The word kremlin means a fortress or a walled town. The earliest walls of the Kremlin were made of earth and wood; the present day brick walls date from the 1490s. Each of the 20 towers has its own history and quirks. The Kremlin covers an area of 27 hectares. Today the visitor entrance is through the Kutafya Tower and then through the Trinity Gate shown behind it.
The guards at the entrance must be 18 years old, 1.8 m tall, with good looking faces and from good families. This is one way of serving the required year of military service, and after this you receive a free university education. Leonid’s wife is a lawyer and he is a school teacher, which qualifies them as a good family. Their son was chosen to have a job in the Kremlin for one year, which is a privilege. You could have your picture taken with the guards, but you’re not allowed to touch them.
The first place we visited was the State Armory Chamber, which became a museum in 1851. Some of the highlights are the royal regalia and thrones, and also the coaches that were used in the long ride between Moscow and St. Petersburg. There is also a section featuring Faberge eggs, precious stones and jewelry that once adorned the tsars and empresses. No photos, please.
The Armory began in the 16th century as a weapons workshop.
Marg was very clever and had asked on the ship which bus Leonid was on, so that we could have him as our guide again today. He is very knowledgeable, forthright with his answers to our questions, patient and funny. Here, he is pointing out the Armoury on the map of the Kremlin.
This is the Borovitskaya Gate Tower, which used to be the service entrance as it was close to grain sheds and stables. You can see the Christ the Saviour Cathedral in the background.
This is only about half of the Grand Kremlin Palace, which has 600 rooms. President Putin should live here, but as with several Presidents before him, he chooses to live outside the Kremlin.
View of the city taken from the Kremlin...
Look at the gleaming domes on the churches...
There are four cathedrals facing each other in the cathedral square. The Church of the Dormition used to be Russia's main cathedral. It was built in 1475-1479 and fragments of the original frescoes remain. This is the cathedral in which all the tsars were crowned. Some of the frescoes are repainted every 30 years after they have dulled.
The Cathedral of the Annunciation was built between 1485-1489. This was the private church of the tsars where they celebrated christenings, weddings and daily prayers. The luxurious royal chambers were linked to the cathedral by special passageways.
Ivan the Great Bell Tower was built as a bell tower for the other cathedrals which did not have belfries. It contains 20 bells, the largest of which weighs 20 tons. It is the tallest building in the Kremlin at 81 m.
This 200 ton Tsar Bell at the foot of the tower is the world's largest bell, cast in 1733-1735. Sadly, it was cracked in a fire before it could be hung; the 11 ton piece that fell out still lies next to it.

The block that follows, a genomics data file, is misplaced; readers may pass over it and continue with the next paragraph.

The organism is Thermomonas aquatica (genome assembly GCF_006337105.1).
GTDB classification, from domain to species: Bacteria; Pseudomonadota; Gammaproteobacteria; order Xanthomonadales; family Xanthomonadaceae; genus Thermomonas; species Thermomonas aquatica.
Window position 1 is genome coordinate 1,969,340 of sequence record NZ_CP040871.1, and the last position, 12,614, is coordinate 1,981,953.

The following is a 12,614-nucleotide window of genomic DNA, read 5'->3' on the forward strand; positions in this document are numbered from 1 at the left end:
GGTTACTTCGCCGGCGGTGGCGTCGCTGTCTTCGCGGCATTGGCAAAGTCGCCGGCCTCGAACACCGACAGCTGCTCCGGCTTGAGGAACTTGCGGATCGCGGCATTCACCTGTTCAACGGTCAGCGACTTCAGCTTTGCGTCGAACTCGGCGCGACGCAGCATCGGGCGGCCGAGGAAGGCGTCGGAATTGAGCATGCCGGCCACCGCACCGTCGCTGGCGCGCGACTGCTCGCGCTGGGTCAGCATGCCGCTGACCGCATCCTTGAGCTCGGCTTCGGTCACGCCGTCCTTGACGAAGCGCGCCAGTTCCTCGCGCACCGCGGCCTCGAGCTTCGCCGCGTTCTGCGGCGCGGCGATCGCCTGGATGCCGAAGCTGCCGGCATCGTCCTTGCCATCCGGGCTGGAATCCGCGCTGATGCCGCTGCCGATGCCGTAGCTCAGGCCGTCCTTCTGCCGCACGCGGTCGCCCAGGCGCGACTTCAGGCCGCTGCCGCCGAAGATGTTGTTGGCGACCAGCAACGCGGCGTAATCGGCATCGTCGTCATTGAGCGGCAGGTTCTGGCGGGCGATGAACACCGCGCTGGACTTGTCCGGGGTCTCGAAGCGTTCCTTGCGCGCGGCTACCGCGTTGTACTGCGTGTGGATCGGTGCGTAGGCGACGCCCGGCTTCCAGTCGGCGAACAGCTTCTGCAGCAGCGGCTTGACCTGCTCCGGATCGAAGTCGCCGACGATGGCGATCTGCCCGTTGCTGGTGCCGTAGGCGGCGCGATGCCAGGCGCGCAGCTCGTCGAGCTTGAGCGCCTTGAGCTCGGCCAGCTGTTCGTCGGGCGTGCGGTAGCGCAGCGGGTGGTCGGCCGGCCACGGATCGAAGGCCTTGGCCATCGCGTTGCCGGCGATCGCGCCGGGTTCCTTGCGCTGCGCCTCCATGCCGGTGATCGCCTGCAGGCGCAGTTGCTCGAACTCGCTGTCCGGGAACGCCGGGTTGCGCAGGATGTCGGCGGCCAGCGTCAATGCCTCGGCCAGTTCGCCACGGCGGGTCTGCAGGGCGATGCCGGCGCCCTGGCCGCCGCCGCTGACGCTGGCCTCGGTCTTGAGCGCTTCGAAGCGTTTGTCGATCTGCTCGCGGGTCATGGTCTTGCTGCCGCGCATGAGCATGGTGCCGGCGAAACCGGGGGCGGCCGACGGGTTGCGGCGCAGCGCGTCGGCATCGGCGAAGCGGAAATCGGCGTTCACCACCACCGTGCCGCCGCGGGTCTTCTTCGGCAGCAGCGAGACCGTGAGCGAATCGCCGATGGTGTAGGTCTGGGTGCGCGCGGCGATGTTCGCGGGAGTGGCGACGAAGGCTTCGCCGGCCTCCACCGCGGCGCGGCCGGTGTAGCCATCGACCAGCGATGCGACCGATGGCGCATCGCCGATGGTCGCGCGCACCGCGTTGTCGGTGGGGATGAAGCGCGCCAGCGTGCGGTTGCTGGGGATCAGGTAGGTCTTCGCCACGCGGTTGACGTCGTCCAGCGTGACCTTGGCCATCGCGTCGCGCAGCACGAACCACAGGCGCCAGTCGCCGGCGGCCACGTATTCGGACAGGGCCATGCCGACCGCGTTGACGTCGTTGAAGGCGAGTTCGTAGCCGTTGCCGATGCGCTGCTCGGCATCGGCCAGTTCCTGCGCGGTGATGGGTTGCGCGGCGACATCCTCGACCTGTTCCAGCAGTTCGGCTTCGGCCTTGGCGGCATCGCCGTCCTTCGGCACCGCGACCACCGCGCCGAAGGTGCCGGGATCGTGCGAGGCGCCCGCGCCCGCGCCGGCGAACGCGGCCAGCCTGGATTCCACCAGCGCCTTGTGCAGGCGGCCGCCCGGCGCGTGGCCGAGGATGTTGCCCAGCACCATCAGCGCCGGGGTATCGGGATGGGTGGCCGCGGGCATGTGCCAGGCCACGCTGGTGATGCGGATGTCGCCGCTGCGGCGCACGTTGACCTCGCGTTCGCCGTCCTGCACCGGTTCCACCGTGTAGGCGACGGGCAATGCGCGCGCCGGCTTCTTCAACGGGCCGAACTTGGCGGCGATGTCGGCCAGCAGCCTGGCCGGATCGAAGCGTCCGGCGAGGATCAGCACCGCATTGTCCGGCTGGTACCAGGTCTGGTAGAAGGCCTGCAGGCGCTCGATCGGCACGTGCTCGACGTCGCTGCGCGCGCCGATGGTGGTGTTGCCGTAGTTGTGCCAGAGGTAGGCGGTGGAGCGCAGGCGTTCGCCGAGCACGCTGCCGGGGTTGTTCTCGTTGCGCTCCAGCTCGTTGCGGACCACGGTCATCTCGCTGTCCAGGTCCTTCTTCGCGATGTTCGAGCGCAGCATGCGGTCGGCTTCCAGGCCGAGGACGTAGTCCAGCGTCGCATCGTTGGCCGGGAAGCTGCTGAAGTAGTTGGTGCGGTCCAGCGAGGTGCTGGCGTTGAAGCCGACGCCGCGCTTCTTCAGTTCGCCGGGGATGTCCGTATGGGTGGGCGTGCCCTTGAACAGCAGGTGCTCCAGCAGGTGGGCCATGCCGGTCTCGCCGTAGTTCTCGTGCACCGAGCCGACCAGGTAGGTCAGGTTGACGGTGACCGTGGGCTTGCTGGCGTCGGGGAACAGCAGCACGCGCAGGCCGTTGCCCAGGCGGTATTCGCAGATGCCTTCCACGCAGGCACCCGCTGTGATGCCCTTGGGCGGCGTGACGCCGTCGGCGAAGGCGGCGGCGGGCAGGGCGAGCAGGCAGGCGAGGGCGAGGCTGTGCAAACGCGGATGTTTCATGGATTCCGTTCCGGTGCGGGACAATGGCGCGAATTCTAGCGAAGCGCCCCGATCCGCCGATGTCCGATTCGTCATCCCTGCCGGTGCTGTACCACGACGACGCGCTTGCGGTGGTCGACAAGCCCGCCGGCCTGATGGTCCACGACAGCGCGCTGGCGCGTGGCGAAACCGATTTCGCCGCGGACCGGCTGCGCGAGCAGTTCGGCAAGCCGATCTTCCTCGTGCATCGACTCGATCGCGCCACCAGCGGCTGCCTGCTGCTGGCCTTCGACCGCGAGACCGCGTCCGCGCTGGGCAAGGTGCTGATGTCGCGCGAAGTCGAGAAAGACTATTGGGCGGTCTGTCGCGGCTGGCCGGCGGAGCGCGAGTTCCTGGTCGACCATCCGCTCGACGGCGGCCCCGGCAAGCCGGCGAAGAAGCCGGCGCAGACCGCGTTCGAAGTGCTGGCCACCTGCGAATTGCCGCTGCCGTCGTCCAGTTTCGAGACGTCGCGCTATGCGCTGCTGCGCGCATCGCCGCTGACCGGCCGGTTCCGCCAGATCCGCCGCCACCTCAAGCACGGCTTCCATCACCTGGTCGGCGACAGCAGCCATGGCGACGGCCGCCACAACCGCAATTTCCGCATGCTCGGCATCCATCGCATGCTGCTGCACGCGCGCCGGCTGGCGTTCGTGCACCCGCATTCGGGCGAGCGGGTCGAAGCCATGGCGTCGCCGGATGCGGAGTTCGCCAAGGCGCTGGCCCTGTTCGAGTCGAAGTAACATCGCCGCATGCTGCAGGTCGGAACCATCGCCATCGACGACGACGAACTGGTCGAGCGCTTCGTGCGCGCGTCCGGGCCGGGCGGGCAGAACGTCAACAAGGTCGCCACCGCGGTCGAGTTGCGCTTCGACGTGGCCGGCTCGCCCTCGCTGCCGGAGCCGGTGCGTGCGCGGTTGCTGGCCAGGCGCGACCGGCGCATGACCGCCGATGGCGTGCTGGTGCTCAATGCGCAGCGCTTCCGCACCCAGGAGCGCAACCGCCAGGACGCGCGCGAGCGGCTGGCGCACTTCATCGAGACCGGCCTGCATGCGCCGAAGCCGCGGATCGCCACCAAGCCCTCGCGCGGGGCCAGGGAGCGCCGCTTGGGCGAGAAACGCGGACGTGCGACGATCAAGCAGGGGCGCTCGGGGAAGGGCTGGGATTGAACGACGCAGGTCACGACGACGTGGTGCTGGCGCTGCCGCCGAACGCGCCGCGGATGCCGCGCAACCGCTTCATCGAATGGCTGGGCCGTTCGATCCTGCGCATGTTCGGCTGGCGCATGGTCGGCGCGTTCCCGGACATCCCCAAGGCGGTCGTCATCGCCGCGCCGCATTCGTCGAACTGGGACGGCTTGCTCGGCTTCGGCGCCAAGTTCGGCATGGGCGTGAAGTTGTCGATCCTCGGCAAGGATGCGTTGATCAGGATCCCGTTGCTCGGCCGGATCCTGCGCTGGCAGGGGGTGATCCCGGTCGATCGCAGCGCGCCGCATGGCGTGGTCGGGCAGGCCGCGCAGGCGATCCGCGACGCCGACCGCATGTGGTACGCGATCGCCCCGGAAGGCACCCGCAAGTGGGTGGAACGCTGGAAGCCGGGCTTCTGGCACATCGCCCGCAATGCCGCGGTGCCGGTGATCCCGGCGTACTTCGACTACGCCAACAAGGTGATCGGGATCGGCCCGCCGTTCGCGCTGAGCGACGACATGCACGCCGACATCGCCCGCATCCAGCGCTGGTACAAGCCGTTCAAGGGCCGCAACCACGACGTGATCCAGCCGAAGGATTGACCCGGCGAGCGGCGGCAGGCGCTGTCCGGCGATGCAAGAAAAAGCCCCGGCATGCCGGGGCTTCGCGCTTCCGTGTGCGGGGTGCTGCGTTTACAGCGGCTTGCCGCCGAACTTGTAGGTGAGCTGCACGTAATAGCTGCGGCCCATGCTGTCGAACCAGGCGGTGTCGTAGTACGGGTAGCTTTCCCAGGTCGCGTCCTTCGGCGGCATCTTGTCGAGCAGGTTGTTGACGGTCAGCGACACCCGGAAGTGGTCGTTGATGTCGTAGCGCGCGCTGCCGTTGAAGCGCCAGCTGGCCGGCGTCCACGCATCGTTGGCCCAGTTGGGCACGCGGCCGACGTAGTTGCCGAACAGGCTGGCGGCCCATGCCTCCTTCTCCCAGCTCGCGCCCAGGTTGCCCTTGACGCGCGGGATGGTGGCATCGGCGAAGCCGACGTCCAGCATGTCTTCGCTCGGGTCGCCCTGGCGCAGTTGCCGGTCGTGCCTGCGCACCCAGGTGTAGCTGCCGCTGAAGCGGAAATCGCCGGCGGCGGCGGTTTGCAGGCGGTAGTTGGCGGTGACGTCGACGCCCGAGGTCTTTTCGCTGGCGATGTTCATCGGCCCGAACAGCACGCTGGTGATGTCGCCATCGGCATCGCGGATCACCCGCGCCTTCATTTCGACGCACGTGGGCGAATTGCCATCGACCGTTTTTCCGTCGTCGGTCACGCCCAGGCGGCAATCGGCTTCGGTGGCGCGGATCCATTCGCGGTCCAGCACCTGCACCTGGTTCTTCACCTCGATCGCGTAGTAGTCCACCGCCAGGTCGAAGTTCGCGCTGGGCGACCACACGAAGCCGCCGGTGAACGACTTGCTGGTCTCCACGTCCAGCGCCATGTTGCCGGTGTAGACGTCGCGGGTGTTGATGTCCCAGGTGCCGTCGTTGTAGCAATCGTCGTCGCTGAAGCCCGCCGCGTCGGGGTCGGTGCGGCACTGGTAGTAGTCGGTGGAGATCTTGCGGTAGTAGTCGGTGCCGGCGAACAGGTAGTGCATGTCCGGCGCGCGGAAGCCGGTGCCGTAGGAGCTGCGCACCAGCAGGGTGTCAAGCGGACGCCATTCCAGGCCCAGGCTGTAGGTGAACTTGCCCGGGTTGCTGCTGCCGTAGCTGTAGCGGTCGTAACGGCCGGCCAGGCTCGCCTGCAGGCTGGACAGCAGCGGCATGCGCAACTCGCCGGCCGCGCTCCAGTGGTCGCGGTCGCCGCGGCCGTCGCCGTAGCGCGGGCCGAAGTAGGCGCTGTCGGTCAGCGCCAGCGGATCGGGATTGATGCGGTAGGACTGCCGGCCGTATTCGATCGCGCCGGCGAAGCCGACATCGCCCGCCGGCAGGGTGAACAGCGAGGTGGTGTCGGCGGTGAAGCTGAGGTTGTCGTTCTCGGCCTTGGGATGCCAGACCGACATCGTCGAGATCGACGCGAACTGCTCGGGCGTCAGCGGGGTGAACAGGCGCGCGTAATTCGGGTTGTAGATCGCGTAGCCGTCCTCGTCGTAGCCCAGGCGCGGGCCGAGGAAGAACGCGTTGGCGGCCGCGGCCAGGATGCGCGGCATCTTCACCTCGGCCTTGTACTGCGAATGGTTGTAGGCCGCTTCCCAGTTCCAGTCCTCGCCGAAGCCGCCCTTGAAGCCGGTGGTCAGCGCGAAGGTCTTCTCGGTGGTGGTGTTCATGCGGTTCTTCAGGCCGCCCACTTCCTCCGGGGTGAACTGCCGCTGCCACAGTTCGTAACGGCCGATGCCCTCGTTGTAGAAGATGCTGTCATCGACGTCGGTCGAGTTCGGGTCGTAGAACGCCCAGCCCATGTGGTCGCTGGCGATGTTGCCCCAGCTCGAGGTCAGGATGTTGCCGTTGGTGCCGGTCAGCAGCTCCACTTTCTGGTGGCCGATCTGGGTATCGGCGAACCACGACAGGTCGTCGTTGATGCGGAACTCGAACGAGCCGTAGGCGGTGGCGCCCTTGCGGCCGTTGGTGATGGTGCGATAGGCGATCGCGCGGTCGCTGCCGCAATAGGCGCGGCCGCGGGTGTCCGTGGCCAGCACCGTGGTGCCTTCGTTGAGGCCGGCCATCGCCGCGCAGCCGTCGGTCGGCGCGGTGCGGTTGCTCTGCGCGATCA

The Tsar Cannon was also never used. It was cast in 1586 and was intended to fire stone shots, not the iron balls shown here (which is good because they are bigger than the diameter of the cannon). It was made to threaten people.
These cannons were actually used to protect the Kremlin.
This is the Senate and the main office of Putin. The flag is supposed to fly when he is in office, but Leonid commented that it's there all the time.
The State Kremlin Palace or Congress Palace was built during Khrushchev's term (1957-1964) and was used for ceremonial occasions for up to 6000 people. Currently, it is a venue for concerts. Mariah Carey, Cher and Tina Turner have played here, as has Canadian Leonard Cohen. It is a very modern building and nearly half of it (17 m) is below the ground.
Leonid explaining how his son got a job at the Kremlin...
A view of the street between the Congress Palace and the Patriarch's Palace.
And this is why we never got lost with Leonid as our guide. He is very, very specific.
With a bit of free time, I strolled around the Alexander Garden.
This fountain was really neat as you could walk under the jets. You can see the little boy was having a great time, while these two were debating whether to go under it or not.
The three horse fountain...
Sergey, our tour escort from the ship, and Leonid. Sergey has an amazing English vocabulary and is up on all the current pop culture. He sat with us one night at dinner, and kept us laughing with his expressions.
Every day typical traffic getting back to the ship...
When we got back on board, there was a duo performing Russian folk songs. This lady was singing and was accompanied by a guy on the accordion. She was actually pretty good and very enthusiastic.
At last we set sail. At dinner that night, this couple, Andre and Yvonne, overheard us talking and realized we were Maritimers. They came over and told us they used to live in Chatham, New Brunswick as Andre was in the air force. They were a sweet couple and we enjoyed their company over the course of the cruise.
Jim the photographer was having trouble staying focused. We had Russian dance lessons, which was like herding a bunch of cats. Here Sergey looks like he has had just about enough of us. I’m not sure what we’re all doing in the background.
The very hardworking crew...
Over the course of the cruise, we would be going through 20 different locks. The guys decided they wanted to watch us going through the first one. Marg and I...well, we had really had too much of the free wine at dinner. This says it all...
After some intensive days of touring, we get to sleep in tomorrow as we arrive in our first port of Uglich at 6:30 p.m.